Harry Potter may have started out as “the boy who lived” but has quickly become the boy who will live on.
Last weekend I, like many of you, saturated myself with all things Harry Potter. Even after seeing the amazing, wonderful,…Display Comments Add a Comment
Finally! We’re thrilled that Spotify, the music service beloved by Brits (has made its way across the pond at last. Starting today — following a deal on Wednesday with Warner Bros. Music to secure all four major labels — users can sign... Read the rest of this postAdd a Comment
Another good friend and faithful follower has written to us. She's Warnell, a librarian, and she also has a Harry Potter Giveaway:
As readers will recall on Tuesday, July 7th, Scholastic, the US publishers of the Harry Potter series, will at long last release a paperback edition of Harry Potter and the Deathly Hallows. As part of the event, the main Scholastic Store in Soho, New York City will be the site of a release party. Starting at 10:00 am there will be Harry Potter trivia, potions and wand making events, plus fans c... Read the rest of this postAdd a Comment
Just in time for all those summer holidays and vacations, the paperback edition of Harry Potter and the Deathly Hallows is now available here in the US. Released today by Scholastic, the US publishers of the Harry Potter novels, you can now find the paperback edition of the final book in the Harry Potter series at retailers everywhere. The special paperback box set from Scholastic is also now a... Read the rest of this postAdd a Comment
Two years ago today, Harry Potter and the Deathly Hallows by J.K. Rowling was released. As readers will recall, several weeks ago in the midst of the flurry of the HBP movie release, Scholastic, US publishers of the Harry Potter novels, released the paperback edition of Deathly Hallows. Given the date today, we thought you might enjoy this fan report and photos below from TLC reader hpboy13 wh... Read the rest of this postAdd a Comment
Hey, reader guys, our old friend Lord Vader has sent us another review:
I just finished the last book in the Harry Potter series. Harry Potter and the Deathly Hallows was full of action from beginning to end. It was very good and I would recommend this book to other people. The last battle in this book was awesome. I loved the book, but I'm kind of disappointed it was the last book in the series. At least I can look forward to the movie. Mikie (a.k.a. Lord Vader) P.S. I haven't seen the Half Blood Prince yet but hopefully will soon.
Thanks, Lord Vader! A lot of people liked this one (including Zack), but Bill would disagree. He called it "Harry Potter and the Endless Camping Trip!" If you want to see what he, Zack, and other reader guys said, click on the tab underneath this post.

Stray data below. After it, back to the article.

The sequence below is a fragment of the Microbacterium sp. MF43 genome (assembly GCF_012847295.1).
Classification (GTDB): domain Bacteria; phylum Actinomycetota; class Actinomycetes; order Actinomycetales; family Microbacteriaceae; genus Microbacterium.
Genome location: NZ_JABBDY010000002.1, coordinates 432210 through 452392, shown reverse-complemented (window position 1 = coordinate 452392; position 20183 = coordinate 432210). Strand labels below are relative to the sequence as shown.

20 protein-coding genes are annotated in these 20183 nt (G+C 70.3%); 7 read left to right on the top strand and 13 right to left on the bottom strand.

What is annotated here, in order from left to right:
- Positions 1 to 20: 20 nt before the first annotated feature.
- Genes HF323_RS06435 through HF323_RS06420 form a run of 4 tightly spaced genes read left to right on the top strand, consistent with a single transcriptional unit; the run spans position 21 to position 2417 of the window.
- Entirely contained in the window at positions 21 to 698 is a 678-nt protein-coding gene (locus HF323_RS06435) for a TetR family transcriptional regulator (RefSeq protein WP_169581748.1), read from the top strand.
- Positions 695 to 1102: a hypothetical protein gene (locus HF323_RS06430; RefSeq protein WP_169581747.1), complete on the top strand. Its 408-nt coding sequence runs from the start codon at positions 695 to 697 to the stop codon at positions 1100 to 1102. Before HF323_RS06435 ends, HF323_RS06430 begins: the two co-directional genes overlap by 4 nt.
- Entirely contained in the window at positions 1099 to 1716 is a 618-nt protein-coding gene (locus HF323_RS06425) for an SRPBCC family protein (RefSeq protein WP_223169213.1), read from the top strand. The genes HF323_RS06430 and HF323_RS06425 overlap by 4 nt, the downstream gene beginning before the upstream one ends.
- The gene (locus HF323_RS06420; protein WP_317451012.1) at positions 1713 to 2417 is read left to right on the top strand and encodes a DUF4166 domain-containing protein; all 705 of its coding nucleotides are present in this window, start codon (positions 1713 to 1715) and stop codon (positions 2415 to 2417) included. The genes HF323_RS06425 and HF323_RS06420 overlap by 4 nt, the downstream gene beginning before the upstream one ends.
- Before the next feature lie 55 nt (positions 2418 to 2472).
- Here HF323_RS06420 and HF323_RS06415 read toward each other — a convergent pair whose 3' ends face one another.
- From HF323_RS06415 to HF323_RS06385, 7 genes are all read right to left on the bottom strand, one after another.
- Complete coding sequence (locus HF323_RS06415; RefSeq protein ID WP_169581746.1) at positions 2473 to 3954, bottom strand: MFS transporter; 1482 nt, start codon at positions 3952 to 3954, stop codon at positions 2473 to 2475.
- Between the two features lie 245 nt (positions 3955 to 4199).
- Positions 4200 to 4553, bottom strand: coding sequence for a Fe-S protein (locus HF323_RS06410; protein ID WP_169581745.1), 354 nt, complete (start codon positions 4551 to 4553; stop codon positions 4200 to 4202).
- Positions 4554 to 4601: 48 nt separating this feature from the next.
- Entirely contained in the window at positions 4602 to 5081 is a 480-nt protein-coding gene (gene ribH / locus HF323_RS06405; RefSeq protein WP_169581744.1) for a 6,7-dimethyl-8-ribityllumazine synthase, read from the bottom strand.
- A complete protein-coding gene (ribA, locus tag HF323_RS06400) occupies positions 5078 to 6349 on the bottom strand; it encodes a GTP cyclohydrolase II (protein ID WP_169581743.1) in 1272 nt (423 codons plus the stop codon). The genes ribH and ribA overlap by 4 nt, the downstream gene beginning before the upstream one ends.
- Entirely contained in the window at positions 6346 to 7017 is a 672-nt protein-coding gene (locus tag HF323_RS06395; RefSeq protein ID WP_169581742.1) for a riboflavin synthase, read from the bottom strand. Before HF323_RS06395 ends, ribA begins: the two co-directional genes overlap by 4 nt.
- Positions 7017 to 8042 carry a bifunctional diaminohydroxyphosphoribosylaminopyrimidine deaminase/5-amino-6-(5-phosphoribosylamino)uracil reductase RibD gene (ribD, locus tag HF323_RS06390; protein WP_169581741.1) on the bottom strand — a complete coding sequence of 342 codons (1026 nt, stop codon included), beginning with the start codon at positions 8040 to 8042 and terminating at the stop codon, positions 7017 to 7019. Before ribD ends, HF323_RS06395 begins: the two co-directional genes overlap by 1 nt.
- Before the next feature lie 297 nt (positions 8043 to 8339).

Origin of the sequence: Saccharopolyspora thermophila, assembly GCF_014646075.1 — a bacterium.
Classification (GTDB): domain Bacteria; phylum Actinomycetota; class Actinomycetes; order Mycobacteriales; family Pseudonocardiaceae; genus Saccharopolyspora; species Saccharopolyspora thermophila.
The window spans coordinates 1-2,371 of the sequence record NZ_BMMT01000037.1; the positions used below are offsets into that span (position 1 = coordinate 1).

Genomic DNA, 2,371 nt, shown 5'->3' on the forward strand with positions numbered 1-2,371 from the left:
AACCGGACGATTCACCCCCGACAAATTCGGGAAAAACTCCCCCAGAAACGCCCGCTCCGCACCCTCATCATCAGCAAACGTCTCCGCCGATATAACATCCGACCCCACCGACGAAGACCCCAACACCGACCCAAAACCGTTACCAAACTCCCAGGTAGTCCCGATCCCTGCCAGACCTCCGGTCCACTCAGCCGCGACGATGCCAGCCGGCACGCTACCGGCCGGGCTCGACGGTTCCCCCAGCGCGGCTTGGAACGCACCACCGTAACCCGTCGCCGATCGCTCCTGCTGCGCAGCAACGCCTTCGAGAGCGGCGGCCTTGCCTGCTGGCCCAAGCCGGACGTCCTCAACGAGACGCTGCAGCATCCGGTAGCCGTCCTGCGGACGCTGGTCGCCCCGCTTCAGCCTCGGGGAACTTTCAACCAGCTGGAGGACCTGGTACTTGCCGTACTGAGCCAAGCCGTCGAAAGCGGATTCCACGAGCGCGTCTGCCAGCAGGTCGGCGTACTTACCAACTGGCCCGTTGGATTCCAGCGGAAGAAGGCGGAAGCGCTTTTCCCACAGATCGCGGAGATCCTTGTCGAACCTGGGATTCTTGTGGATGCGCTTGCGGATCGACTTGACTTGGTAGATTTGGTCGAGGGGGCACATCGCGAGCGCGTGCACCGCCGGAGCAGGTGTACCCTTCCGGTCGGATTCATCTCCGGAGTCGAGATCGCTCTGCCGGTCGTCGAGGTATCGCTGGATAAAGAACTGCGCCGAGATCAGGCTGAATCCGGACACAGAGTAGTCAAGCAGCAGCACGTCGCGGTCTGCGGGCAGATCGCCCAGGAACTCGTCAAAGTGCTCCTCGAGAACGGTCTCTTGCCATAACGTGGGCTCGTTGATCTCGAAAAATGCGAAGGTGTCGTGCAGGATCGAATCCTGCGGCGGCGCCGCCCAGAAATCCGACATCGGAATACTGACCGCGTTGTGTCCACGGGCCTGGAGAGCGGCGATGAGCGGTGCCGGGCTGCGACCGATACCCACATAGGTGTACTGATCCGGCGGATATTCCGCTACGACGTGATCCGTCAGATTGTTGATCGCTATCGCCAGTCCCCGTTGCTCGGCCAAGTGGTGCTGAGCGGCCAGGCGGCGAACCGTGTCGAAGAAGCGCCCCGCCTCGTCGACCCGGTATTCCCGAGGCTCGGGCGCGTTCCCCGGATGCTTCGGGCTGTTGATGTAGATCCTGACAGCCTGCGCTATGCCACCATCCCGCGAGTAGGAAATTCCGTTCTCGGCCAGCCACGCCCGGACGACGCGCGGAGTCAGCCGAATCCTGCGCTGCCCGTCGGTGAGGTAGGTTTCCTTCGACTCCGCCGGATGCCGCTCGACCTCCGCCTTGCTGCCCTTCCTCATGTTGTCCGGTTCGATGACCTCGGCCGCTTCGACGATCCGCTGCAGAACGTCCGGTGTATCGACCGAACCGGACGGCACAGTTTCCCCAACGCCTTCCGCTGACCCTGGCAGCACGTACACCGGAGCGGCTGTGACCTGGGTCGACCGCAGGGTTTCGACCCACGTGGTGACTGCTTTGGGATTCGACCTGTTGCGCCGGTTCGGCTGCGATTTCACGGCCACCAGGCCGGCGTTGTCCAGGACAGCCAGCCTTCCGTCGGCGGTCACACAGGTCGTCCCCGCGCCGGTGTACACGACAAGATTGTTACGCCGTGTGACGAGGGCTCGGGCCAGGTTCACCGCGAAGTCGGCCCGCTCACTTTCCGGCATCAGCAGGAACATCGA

And don't for get to vote in The Battle of The Bums. You have until 6:00 PM today. We'll announce the "winner" on Monday.
UK newspaper The Telegraph has compiled a series of lists of things that defined this decade. One such list involves the top 100 books, with Harry Potter and the Deathly Hallows by J.K. Rowling taking the number one spot. Quotage:
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"If you don’t know what a Muggle is by now, you’re either Rip van Winkle or enormously stubborn. This is the seventh and final instalment in Rowling’s record-brea
A young man in Florida is efforting to help the National Multiple Sclerosis Society and his local Sarasota Habitat for Humanity with a new auction of a special Harry Potter book. Author J.K. Rowling contributed a signed book plate for a special Deluxe edition of Harry Potter and the Deathly Hallows which also features a new sketch of Harry Potter by artist Mary Grandpre which you can see here.... Read the rest of this postAdd a Comment
No Country for Old Typewriters: A Well-Used One Heads to Auction
Christie’s will auction Cormac McCarthy’s Olivetti typewriter that he used to type every book he has written, including three not published.
First look: Harry Potter enters real world in ‘Deathly Hallows’
USA Today offers a first look into Harry Potter and the Deathly Hallows, the seventh, and last, book in J.K. Rowling’s series which is being broken into two films, the first part coming out in November 2010.
DailyLit Announces Move to All Free
DailyLit, a site that offers books in installments via email or RSS, is now offering its service free of charge!
Neil Gaiman Asks: Heard Any Good Books Lately?
In this NPR piece, Gaiman ponders the future of audiobooks and talks to David Sedaris and Martin Jarvis about what makes a great audiobook — and a great reader.
And it wouldn’t be the end of the year without lots of booklists! Take a look at these:
100 Notable Books of 2009